As customers move through the sales funnel, they need different types of information at each stage. Providing an in-depth tutorial when a potential customer is just learning about your business, or offering a basic overview pamphlet to an individual who is right on the brink of closing a sale can break the deal. Video is just one tool for building awareness, keeping customers interested, demonstrating your value, offering in-depth details, and keeping customers up to date throughout this cycle. The following is a practical guide for creating and curating content for your sales funnels so that you’re guaranteed to reach each customer at each stage of the cycle.
During the purchase stage, focus on ways that you can set yourself apart from the crowd. A three- to five-minute video that explains the aspects of your company that keep customers coming back year after year may prove beneficial. How do your products and services solve genuine customer problems? Many people seek out your company because they have a particular issue and are frustrated about it. Demonstrate a solution with a brief video that doesn’t bury customers with information. You can offer more in-depth resources for your products and services further in the sales cycle.
Once customers are equipped with some basic details, you want to close the deal as quickly possible. Don’t sit around and wait for them to explore other options before coming back to your company, because they may not decide to come back. What information do they need to make a purchase or sign up for a service? A video can be a quick, effective way to present clear, transparent pricing details so that there are no surprises.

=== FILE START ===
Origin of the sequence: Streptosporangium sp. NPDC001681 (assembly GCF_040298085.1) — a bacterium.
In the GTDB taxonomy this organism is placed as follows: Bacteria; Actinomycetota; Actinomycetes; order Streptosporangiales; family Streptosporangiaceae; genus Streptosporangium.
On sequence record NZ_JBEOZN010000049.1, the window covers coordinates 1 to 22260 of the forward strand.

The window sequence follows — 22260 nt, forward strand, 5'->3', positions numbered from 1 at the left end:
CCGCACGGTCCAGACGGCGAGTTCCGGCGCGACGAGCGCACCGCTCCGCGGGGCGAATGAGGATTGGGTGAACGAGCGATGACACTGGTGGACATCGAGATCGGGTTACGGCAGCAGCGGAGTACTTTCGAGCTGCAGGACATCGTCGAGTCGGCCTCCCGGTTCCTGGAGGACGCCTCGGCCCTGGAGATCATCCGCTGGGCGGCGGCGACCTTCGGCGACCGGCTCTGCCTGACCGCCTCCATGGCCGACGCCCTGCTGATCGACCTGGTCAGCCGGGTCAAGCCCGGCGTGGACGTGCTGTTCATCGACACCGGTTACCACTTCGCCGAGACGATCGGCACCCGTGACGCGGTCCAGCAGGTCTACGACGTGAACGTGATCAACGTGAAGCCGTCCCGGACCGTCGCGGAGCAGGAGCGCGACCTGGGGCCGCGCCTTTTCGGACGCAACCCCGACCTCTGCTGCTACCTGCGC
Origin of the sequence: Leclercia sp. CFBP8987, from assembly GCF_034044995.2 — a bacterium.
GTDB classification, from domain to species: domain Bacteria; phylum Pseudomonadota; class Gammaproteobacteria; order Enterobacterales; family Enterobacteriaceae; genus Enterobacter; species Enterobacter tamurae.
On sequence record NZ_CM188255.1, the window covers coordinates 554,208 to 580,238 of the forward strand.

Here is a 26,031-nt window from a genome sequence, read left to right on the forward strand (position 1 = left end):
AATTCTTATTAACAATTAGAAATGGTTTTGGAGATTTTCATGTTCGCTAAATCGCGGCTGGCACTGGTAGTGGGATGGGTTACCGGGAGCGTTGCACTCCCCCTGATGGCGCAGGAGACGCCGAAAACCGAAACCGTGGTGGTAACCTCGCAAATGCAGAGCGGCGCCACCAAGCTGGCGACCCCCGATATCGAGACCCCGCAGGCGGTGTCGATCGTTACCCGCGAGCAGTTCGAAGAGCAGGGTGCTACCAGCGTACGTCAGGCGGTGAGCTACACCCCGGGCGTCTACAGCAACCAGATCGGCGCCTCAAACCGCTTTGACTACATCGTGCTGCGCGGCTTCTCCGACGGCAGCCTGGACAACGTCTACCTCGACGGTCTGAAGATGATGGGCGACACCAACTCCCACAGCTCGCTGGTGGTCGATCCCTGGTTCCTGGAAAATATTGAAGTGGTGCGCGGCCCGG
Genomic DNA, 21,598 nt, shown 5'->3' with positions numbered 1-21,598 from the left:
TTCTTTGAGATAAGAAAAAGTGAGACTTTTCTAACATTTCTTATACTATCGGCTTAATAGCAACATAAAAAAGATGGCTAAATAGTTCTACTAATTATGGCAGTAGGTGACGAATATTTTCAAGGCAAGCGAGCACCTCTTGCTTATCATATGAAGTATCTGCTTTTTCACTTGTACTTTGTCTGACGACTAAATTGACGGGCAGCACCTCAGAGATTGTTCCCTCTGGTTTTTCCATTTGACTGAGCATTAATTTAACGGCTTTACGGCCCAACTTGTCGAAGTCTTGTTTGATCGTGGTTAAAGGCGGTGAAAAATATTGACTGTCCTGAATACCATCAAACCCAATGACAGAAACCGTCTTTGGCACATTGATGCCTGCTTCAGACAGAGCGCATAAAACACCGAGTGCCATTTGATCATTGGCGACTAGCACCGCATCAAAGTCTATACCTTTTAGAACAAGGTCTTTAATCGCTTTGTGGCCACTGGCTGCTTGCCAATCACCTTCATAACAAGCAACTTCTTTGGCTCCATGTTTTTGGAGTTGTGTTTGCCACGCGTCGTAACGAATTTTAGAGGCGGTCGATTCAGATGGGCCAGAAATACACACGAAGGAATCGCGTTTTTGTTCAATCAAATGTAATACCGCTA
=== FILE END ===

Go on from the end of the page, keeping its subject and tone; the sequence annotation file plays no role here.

As customers reach the buying stage, offer materials that provide evidence that existing customers and industry experts alike think highly of your business. Relevant customer testimonial videos about products or services of interest are a great option. The video format is also a great means for presenting expert findings because it allows for visual support. Consider analyst reports, return on investment (ROI), calculators, and request for proposal (RFP) generators and templates. Don’t get bogged down in the technical jargon of these reports. Mix in a funny cartoon or witty remark once in a while to break up the flow and keep the customer engaged.
Each time you create a video aimed at customers in your sales cycle, make sure that you’re using consistent branding and tone and including a call to action or lead form. You don’t want to be obnoxious about collecting customer information, but you also don’t want to miss out on lead generation opportunities. Look for ways to provide further relevant details for potential customers, such as sending them a free ebook in exchange for a name and email address.
The process of creating rich, meaningful content takes time. It is important not to get overwhelmed or discouraged. Prioritize your areas of need and then build from there. For example, if you’re lacking detailed tutorials that demonstrate real world examples of customers using your products or services, which is resulting in lost sales, start with these tutorials. Before you know it, you’ll have a wealth of information to offer potential clients that will bring in the sales revenue that you need.